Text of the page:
The Republic of Korea is noisy. A lot of candles light the night at the center of Seoul, and the citizens in Seoul cannot sleep because of people of all ages and both sexes’ shout to the government that is closing its ears. The highest proportion of demonstrators are probably aged in their twenties although all ages of citizens struggle. We can see the flags of colleges which we know well and we have not seen and heard, and we can hear their bloody voice in the actual spot. But where are the flags of Dankook University ? Where can we hear the voice of Dankook University students? Much to our regret, it is not easy to find the marks of Dankookians on the spot where Koreans fight to protect their rights. So are they in the demonstration for freezing tuition fees? It is too tiny to see it, if any. Why are Dankookians weaker countering injustice? Why don't they show their will to protect their rights? We want to see the causes of these problems by comparing and contrasting with other universities that are active in expressing their will and by looking back over the past.
▲ Students demanding a freezing of tuition fees
▲ Students marching for the candlelight assembly
Then, what did past seniors do for Dankookians rights? On May 29, 2001, about 300 students belonging to the General Students' Association of DKU struggled against the 8.1% increase in tuition fees at the president's office on the second floor of the main building. As a result, finishing the negotiation with the students, DKU which presented a 8.9% increasing plan on April 2, in 2004, finally changed the increase to 3% at the end of May in the same year and gave the difference back to the students. The refunded money was about 186,000 won to the Colleges of Nature and Engineering and 138,000 won to the Colleges of Humanities and Social Studies. Unlike the present, our past DKU was not insignificant compared to the other universities, because of the active students who insisted powerfully that their voice be heard.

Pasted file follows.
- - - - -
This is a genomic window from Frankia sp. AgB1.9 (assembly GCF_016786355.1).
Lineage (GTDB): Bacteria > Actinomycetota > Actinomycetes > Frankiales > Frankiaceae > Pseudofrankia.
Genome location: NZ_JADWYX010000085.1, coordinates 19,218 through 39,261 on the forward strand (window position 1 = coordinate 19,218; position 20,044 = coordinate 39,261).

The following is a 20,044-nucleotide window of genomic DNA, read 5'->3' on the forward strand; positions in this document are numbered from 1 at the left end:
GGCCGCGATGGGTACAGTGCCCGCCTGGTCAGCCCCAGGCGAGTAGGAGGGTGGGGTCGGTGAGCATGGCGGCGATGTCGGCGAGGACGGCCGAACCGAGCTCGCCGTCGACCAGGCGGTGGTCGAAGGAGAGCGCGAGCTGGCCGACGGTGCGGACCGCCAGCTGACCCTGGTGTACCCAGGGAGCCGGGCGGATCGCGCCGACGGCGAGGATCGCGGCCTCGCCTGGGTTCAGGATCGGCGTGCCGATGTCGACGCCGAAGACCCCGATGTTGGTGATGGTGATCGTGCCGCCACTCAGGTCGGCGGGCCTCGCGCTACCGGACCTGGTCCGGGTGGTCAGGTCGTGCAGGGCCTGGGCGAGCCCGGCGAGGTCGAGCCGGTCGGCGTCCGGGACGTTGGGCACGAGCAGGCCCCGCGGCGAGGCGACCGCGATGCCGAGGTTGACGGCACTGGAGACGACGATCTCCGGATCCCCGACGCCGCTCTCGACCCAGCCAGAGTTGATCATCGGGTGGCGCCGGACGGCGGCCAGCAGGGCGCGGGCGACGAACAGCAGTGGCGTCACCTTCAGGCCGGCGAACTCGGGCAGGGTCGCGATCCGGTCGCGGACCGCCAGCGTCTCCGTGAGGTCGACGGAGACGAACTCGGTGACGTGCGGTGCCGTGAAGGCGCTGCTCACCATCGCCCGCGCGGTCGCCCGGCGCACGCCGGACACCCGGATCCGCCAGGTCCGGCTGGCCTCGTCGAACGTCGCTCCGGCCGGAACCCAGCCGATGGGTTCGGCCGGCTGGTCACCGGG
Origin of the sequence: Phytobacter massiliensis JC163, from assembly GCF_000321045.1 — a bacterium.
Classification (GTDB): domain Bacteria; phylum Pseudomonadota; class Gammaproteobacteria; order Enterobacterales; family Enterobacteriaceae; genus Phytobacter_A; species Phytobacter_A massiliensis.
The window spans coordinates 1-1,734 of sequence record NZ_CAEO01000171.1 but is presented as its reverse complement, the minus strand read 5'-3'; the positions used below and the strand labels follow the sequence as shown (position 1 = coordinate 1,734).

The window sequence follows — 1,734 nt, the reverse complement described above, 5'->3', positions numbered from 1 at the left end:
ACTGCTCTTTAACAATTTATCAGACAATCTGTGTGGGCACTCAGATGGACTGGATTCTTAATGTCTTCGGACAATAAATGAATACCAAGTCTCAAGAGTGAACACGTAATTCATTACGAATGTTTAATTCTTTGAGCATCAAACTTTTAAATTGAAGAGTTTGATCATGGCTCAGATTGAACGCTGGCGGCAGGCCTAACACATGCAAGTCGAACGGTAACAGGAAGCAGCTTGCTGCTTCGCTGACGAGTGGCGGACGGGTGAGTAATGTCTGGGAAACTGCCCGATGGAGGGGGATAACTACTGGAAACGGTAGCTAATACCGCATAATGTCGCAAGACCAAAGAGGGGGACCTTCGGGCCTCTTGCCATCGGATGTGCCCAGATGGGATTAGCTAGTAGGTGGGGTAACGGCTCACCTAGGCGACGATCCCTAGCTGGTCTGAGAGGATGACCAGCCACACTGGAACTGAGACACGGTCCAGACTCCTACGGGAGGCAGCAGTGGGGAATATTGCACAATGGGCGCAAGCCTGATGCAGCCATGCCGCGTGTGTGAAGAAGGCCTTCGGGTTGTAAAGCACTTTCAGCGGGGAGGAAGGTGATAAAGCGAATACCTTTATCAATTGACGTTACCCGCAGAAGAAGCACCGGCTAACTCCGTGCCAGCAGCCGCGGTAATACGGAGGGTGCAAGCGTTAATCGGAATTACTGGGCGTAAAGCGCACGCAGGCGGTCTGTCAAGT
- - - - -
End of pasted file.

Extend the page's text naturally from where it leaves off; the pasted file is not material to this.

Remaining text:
The society in which we live now is full of individualism. People avoid their responsibility by thinking like this: “It is not my job. Someone will do it. So there is no problem if I don't.” From now on, throw away the thought that you care only about you. Our passive attitude should be changed to protect our rights.
“The government of the people, by the people, for the people shall not perish from the earth.” It is what Abraham Lincoln said, the immortal words, who was the president that freed the slaves and was chosen as the best president in the history of the U.S.A. The government exists for its citizens. So do the universities. We have to shout with our voices because we want to keep our rights from any deception and betrayal. When we lose our voice, we may become those people who don't have any rights to protect. Speak up.
Savio Lee, Chan Lee email@example.com